Massachusetts is a national leader in reducing greenhouse gas emissions and combating climate change. Residents and business owners across the commonwealth have helped the state achieve significant gains in energy efficiency and carbon reduction. But we still have a long way to go if we are to leave our children and grandchildren with a planet that is healthier than the one we have today. Earth Week is often a time we ask ourselves what we, as individuals, can do to reduce energy use, save money, protect our environment, and combat climate change.
One answer is to rethink how we heat and cool our buildings. Heating buildings contributes over a quarter of our state’s greenhouse gas emissions — second only to transportation. According to the Massachusetts Department of Energy Resources’ Comprehensive Energy Plan, cost-effective clean heating and cooling technologies can reduce greenhouse gas emissions.
Many of your neighbors are already moving in that direction. Since 2013, the Massachusetts Clean Energy Center has helped over 20,000 residents and businesses install these technologies. One of those projects includes a recent Habitat for Humanity construction project in Barnstable.
These five newly constructed homes were built to provide affordable housing for low-income families, and will use only air-source heat pumps to provide heating and cooling for each building. By embracing this whole-home approach, these houses will be more energy-efficient compared with conventional new homes, and provide their occupants with a high-quality heating solution. Air-source heat pumps also reduce energy costs relative to high-cost heating fuels like oil, propane, and electric resistance, which are common on Cape Cod and other regions of the state, like Western Massachusetts.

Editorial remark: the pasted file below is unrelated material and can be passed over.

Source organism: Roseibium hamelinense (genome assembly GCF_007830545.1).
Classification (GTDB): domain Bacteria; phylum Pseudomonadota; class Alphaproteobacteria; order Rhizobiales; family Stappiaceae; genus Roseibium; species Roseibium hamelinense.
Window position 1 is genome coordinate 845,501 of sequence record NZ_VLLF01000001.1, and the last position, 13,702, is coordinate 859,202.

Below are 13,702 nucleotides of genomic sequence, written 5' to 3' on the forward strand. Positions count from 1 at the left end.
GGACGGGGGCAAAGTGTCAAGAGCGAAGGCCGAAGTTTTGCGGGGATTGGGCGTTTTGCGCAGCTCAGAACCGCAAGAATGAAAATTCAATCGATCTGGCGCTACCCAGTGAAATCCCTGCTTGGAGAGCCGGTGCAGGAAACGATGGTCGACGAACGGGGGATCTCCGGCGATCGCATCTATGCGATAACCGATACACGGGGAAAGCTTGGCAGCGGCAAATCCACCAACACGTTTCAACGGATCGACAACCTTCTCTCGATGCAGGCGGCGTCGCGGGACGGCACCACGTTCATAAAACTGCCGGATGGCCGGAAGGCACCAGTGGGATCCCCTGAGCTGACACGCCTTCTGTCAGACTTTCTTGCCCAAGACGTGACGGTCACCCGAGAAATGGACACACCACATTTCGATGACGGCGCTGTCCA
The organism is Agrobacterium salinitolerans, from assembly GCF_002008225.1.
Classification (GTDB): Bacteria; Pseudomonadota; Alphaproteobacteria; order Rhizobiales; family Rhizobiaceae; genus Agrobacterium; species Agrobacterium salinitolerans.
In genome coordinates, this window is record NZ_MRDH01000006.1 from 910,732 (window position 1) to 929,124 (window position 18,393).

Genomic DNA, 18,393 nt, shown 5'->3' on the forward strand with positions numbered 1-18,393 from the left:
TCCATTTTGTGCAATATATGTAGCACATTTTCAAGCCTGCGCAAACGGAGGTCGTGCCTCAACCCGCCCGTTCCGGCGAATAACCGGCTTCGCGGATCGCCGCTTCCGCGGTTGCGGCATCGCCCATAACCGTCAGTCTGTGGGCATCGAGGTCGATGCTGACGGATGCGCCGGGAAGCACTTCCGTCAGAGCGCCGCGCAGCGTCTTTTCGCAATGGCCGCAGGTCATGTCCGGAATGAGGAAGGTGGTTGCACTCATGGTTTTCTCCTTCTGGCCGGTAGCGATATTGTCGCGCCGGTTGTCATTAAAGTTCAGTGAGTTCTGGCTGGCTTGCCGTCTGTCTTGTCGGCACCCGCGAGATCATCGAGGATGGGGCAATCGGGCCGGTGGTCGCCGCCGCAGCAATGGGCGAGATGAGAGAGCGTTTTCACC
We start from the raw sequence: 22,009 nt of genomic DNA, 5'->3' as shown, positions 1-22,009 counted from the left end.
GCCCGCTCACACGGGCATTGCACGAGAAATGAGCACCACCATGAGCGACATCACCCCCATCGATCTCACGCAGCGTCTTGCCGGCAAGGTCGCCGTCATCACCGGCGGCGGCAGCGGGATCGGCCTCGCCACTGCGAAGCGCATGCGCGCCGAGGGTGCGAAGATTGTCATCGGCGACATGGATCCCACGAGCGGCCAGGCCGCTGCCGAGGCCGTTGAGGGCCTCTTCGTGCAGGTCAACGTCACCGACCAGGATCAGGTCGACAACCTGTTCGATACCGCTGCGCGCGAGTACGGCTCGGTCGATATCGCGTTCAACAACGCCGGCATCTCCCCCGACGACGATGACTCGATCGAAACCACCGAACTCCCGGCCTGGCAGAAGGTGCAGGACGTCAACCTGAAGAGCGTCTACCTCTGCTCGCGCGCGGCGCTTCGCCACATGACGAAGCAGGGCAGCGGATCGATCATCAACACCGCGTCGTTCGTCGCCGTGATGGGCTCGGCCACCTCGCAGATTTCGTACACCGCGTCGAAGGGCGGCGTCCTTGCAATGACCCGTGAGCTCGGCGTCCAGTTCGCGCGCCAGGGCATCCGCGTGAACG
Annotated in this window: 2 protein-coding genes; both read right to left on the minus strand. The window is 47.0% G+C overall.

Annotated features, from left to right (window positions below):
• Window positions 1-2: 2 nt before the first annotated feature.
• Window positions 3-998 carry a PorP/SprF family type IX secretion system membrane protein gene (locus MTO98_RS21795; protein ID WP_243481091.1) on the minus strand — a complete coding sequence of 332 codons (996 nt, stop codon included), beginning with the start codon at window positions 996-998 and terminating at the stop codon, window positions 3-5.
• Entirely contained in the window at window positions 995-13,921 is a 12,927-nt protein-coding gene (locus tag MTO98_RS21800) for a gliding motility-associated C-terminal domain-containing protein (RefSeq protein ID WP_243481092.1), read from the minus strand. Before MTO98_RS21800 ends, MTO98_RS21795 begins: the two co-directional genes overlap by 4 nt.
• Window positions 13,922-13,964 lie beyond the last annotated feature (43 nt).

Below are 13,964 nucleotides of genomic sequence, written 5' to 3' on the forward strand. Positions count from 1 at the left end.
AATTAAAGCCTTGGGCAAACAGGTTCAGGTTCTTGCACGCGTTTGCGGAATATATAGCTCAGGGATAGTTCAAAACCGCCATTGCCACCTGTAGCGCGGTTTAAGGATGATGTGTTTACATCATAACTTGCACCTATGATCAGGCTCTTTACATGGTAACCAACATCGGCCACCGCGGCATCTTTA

MassCEC is looking to support more whole-home projects through our new Whole-Home Air-Source Heat Pump pilot program, which will be available for new-construction homes — and existing homes that are served by natural gas (off-Island) — in the coming weeks. Through this pilot program, MassCEC will provide rebates to homeowners who use only high-efficiency air-source heat pumps to heat their homes.
To qualify for the program, new homes must be entirely free of fossil fuel heating, and existing homes will need to show that they can provide all heating needs using heat pumps. Standard rebates will range from $2,500 to $5,000 based on income level.
These technologies can comfortably heat homes while reducing emissions by 30 to 70 percent, which represents an astounding opportunity to reduce emissions in the heating sector. And as the electricity mix incorporates more renewable electricity in the coming decades, heat pumps will only become cleaner.
While many projects today install heat pumps in conjunction with existing heating systems, these whole-home projects will demonstrate the next generation of heating — where heating and cooling is done entirely by the heat pump. This will lead to reduced costs for the homeowner, lower emissions for the commonwealth, and provide an economic boost to the state’s clean heating and cooling industry.
Through this whole-home pilot, we’re modeling an innovative heating solution and helping the state meet its climate change goals. We look forward to working with residents across the commonwealth who are interested in saving money while reducing their carbon footprint.
Stephen Pike is CEO of the Massachusetts Clean Energy Center.